• They meet the other additional requirements laid down by the Council

For further information contact:
The Teaching Council,
Block A,
Maynooth Business Campus,
Maynooth,
Co. Kildare

LoCall: 1890 224 224
T: +353 (0) 1651 7900
F: +353 (0) 1651 7901

E: info@teachingcouncil.ie
www.tcil.ie

IT Equipment and Skills required:

You should have regular access to a computer (with Microsoft Office), a broadband Internet connection, a printer and a basic headset and a webcam. Specifically, you will need access to Microsoft Word, Excel and Powerpoint.

You should also be familiar with using email, browsing the Internet, and using word processing packages like Microsoft Word.

You can find detailed information on the IT skills and equipment required for this programme under the section 'Technology Requirements'.

Course Life

Careers

Career Prospects:

The Bachelor of Arts Single Module (BASM) study allows student to undertake study at university degree level for personal enjoyment or continual professional development (CPD) purposes without having to commit to study towards an exit award.

The studying of Bachelor of Arts Single Module (BASM) modules will develop skills such as critical thinking, high quality written expression, and transferable skills such as organisation and time-management. The knowledge, abilities and skills you will develop are highly valued by employers and will also be useful and valuable to you should you undertake any further study.

Many Bachelor of Arts Single Module (BASM) students have gone on to successfully enter the teaching profession (post-primary level) and existing post-primary level teaching staff have enhanced their teaching prospects by adding another subject to their teaching repertoire.

Requirements

General Entry Requirements

Entry Requirements:

Applicants aged over 23 years on January 1st in the year of entry are eligible for admission to the programme and are automatically granted a place subject to submission of an application form and deposit.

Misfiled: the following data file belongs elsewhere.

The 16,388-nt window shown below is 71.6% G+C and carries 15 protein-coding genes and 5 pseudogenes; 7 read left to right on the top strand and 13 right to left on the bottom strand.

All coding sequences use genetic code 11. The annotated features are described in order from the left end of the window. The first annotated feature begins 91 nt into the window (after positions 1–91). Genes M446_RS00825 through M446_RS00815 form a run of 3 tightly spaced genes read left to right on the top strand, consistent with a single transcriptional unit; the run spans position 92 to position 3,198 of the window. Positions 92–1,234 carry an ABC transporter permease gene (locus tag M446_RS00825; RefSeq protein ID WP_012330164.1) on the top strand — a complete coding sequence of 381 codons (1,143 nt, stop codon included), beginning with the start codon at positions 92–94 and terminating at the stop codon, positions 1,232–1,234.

Applicants under 23 years on January 1st in the year of entry must satisfy the normal minimum degree entry requirements of Dublin City University which are:

Irish Leaving Certificate: Grade C3 in two Higher Level Subjects and Grade D3 in four Ordinary or Higher Level subjects including Mathematics AND English or Irish.

In addition, applicants who are non-native speakers of the English language must satisfy the university requirements for competency in the English language.

How to Apply and Closing Dates

Applicants presenting EU School Leaving examinations

How to Apply:

Applications are now closed for academic year 2016-2017. You need to first register with PAC in order to make an application.

To apply please go to: www.pac.ie/ugrad and select Bachelor of Arts Single Module (PAC Code: DC342)

PAC will charge undergraduates an application fee of €35.

Recognition of Prior Learning:

Bachelor of Arts Single Module (BASM) students cannot apply for recognition of prior learning (i.e. exemptions) as they are not working towards a particular award.

Frequently Asked Questions:

Please see the list of Frequently Asked Questions we have prepared for all applicants.

You can also email us with any questions to: openeducation@dcu.ie or telephone us directly on 01 700 5481for further assistance.

Important Dates:

Study Period: 19th September 2016 to mid-May 2017.

Closing Date for Applications: Applications normally close in Mid September of each year.

View the subjects currently taught on this course (2016 - 2017)